Regulating the Non-Fungible Tokens (NFTs)
On 5 October 2022, the Council of the European Union adopted the final text of the Markets in Crypto-assets Regulation (MiCA) framework, and on 7 October 2022, the MiCA bill was passed. Even though there is a wide agreement of MiCA being adopted and implemented urgently, it has not yet been voted into law until now. As a landmark piece of legislation, MiCA aims to regulate the EU digital asset markets in those cases where existing EU legislation has not yet covered these matters.
MiCA’s final version strongly protects consumers from Crypto Asset Service Providers (‘CASPs’), who will become liable if they lose or mismanage investors’ crypto assets. MiCA also covers any type of market abuse related to any type of transaction or service, notably for market manipulation and insider dealing. The text, however, distances itself from unique and non-fungible tokens (NFTs) as Recital (6b) suggests that MiCA “should not apply to crypto-assets that are unique and not fungible with other crypto-assets, including digital art and collectibles, whose value is attributable to each crypto-assets unique characteristics and the utility it gives to the token holder.”
Having this unique opportunity to craft a novel legal framework, the regulators took another step further and included a few clear exclusions of crypto-assets presenting services or physical assets that are unique and not fungible, such as product guarantees or real estate.
The exemption of unique, non-fungible tokens is justified with a display of acumen, ranging from limited risks, features, and financial use. In addition, Recital 6b contains a remark that such unique and non-fungible tokens cannot be compared to existing markets or equivalent assets as they do not exhibit the potency to be interchangeable and of relative value to one another. The fact that these assets can be traded in marketplaces and accumulated speculatively shall not yet propose that the NFTs be regulated.
While Recital (6b) provides a premise for NFT exclusion from the Regulation by means of example, Recital (6c) instigates possible subsumption of NFTs under the regulation. The exception provided for in Recital (6b) is to be considered ‘without prejudice’ to the qualification of such crypto-assets as financial instruments. Recital (6c) thus sheds light on the qualification criteria, mainly the asset’s uniqueness and fungibility. The regulator provides two clear indicators of fungibility – fractionalisation and serialisation, both discussed further below. In addition, the regulator asserts crypto-assets uniqueness and non-fungibility cannot be presumed merely on the basis of a unique identifier as the assets or rights represented thereunder should also be unique and not fungible.
EUCI welcomes the fact that the regulator points out de facto features or features linked to de facto uses of such crypto-assets. We fully agree with the notion that when a crypto-asset exhibits features or is being used as a fungible and not a unique asset, it cannot be classified under the exception provided for in the Recital (6b). Indeed, the authorities should adopt a substance-over-form approach, under which the features of the asset in question should determine the qualification, not its designation by the issuer.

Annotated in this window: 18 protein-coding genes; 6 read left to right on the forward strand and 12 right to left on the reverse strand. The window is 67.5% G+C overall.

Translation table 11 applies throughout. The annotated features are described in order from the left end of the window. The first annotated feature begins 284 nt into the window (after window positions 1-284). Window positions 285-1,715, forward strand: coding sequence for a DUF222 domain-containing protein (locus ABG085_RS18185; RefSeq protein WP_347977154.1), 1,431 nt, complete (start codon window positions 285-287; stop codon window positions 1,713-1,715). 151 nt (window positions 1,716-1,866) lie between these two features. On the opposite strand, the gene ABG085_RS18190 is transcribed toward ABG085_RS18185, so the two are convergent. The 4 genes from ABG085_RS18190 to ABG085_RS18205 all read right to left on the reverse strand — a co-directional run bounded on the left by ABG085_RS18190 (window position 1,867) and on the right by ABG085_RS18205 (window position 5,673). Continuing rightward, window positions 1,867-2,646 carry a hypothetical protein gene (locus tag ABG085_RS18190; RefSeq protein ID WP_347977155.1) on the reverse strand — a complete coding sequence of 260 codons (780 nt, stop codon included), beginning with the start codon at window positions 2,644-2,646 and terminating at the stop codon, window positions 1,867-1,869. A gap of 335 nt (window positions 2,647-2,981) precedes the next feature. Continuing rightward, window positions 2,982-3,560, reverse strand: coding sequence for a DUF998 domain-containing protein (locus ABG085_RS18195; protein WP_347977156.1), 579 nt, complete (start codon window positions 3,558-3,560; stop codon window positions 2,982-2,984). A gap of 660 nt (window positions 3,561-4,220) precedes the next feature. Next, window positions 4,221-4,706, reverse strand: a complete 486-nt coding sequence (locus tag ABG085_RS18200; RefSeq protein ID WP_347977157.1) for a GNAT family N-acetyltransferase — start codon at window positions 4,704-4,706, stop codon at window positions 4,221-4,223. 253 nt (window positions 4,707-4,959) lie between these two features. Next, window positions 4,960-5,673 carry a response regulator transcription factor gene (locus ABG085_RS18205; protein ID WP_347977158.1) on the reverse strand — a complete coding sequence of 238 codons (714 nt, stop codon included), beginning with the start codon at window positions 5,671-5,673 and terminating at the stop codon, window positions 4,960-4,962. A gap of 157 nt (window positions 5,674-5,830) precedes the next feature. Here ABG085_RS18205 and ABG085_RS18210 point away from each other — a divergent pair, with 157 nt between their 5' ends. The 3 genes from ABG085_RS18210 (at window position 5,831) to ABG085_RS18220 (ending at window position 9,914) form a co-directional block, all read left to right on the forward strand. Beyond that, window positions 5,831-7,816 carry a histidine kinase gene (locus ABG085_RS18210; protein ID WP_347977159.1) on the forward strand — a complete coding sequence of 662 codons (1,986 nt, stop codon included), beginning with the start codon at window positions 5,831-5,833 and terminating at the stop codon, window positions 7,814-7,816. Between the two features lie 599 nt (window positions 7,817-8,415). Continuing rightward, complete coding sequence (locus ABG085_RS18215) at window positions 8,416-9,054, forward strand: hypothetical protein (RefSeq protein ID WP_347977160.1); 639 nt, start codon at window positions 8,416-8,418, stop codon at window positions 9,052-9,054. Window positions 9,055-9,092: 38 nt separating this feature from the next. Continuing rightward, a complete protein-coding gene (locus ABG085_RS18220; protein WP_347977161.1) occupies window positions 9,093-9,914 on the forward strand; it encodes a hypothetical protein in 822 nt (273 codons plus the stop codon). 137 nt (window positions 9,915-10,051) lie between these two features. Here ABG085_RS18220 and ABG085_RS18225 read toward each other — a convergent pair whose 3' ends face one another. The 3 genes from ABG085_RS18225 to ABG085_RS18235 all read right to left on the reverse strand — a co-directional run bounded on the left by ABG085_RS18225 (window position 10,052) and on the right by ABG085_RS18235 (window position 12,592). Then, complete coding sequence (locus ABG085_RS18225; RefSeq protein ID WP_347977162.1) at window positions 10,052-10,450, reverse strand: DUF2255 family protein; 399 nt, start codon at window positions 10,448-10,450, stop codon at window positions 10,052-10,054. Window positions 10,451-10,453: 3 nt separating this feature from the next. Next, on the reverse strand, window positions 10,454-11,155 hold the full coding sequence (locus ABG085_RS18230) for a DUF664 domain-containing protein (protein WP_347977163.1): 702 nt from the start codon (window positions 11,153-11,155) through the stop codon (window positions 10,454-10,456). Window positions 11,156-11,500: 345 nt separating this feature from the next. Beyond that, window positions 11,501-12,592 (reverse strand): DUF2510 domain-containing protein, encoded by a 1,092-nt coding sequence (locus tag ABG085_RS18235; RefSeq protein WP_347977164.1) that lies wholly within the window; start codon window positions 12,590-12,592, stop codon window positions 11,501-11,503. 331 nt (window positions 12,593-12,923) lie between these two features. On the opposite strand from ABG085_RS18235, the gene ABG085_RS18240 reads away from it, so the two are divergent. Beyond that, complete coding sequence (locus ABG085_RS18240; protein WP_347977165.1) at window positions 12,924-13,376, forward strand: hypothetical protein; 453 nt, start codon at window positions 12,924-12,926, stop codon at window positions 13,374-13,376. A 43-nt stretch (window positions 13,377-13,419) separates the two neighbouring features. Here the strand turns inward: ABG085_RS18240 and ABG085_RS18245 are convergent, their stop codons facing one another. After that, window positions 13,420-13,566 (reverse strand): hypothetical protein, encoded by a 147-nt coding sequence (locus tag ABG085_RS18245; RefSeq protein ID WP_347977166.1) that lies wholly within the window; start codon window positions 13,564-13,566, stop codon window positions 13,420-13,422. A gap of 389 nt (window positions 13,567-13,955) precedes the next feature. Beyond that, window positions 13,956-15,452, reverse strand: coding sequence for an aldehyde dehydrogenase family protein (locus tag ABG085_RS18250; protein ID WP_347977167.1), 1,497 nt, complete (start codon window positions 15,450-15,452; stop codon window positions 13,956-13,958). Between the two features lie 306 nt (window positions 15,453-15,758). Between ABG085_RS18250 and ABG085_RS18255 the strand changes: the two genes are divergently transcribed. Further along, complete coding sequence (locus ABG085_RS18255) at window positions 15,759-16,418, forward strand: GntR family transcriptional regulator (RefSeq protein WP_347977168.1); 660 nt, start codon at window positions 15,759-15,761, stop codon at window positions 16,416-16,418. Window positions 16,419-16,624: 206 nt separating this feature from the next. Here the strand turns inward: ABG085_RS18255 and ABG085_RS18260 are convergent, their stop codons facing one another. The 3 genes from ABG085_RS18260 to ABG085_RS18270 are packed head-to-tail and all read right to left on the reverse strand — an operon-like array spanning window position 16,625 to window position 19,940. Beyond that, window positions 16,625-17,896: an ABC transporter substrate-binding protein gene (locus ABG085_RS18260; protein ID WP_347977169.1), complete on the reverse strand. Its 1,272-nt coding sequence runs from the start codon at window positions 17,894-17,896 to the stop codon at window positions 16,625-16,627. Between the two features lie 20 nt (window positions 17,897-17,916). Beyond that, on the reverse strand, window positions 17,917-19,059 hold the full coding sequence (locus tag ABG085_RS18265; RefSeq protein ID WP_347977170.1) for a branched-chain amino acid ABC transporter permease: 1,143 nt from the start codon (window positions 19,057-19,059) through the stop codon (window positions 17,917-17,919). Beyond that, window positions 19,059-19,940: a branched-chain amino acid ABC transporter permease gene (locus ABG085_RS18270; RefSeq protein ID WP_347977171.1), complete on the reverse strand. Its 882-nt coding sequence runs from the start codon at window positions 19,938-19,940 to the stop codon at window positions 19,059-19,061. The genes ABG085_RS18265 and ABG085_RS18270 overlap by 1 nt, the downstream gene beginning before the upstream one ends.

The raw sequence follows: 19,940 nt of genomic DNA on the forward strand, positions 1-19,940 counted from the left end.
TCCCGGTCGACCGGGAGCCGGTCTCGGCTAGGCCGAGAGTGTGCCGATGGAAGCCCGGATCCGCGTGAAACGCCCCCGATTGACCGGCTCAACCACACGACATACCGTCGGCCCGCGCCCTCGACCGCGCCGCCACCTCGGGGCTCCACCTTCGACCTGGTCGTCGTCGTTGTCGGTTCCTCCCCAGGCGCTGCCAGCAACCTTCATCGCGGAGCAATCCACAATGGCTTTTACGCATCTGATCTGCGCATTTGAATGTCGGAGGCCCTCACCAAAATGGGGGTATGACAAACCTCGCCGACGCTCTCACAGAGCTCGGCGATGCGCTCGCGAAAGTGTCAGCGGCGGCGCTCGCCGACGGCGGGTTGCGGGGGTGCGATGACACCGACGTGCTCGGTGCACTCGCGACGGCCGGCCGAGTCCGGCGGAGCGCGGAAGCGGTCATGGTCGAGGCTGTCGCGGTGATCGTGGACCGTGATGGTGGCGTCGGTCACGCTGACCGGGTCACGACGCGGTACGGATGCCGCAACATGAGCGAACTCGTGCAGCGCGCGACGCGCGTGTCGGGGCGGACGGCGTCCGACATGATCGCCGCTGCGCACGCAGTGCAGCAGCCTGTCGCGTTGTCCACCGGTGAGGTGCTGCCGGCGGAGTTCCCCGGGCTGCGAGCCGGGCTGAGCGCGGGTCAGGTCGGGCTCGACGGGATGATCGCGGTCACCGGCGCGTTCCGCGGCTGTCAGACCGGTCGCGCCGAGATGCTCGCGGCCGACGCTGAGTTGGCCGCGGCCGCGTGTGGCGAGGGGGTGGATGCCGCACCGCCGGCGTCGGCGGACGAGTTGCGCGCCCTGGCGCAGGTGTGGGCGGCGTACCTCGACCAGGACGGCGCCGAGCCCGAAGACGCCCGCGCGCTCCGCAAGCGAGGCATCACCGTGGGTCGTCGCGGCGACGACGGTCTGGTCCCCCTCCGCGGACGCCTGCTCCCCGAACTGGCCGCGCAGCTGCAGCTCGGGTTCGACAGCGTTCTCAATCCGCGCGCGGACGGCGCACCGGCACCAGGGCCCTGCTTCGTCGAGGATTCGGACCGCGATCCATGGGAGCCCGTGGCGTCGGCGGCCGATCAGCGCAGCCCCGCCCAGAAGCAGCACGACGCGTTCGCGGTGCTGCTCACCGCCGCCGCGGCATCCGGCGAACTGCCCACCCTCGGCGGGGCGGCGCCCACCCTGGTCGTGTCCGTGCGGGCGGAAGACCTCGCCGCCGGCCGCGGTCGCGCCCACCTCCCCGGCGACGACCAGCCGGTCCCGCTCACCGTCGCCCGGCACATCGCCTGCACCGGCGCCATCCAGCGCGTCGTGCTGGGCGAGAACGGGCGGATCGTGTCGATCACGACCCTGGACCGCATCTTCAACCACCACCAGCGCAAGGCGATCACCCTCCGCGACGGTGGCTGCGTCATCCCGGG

The above necessarily suggests that the existence of large collections, serialisation, or fractionalisation of an asset denominated as a non-fungible token, doesn’t immediately serve as an indicator of a token’s fungibility and lack of uniqueness. Such characteristics could nevertheless indicate that a non-fungible token is issued to represent a large collection of tickets issued by event organisers. Each ticket is unique and held by one individual buyer, yet fungible with other tickets issued for the same event. Another example may be vested in non-fungible tokens, similar to wall posters, presenting various editions of one single print. Even though serialised, the editions presented through digital means hold unique value.
Once MiCA becomes fully applicable, ESMA will be mandated to publish guidelines on criteria and conditions for the qualification of a crypto-asset as an excluded unique and non-fungible asset. Further, Recital (6c) instructs national competent authorities to adopt a substance-over-form approach and decide on the qualification of the NFTs in question based on their feature or features linked to the de facto use case of the NFTs.
While the exclusion of NFTs from MiCA presents a general rule, the mere designation of NFTs won’t be enough. Both ESMA and National Competent Authorities will continue to play an important role when it comes to further determination, qualification, and regulation of NFTs.
Stay tuned, we’ll be sharing more on some of the most important criteria that can contribute to a distinction between NFTs and other crypto-asset qualifications.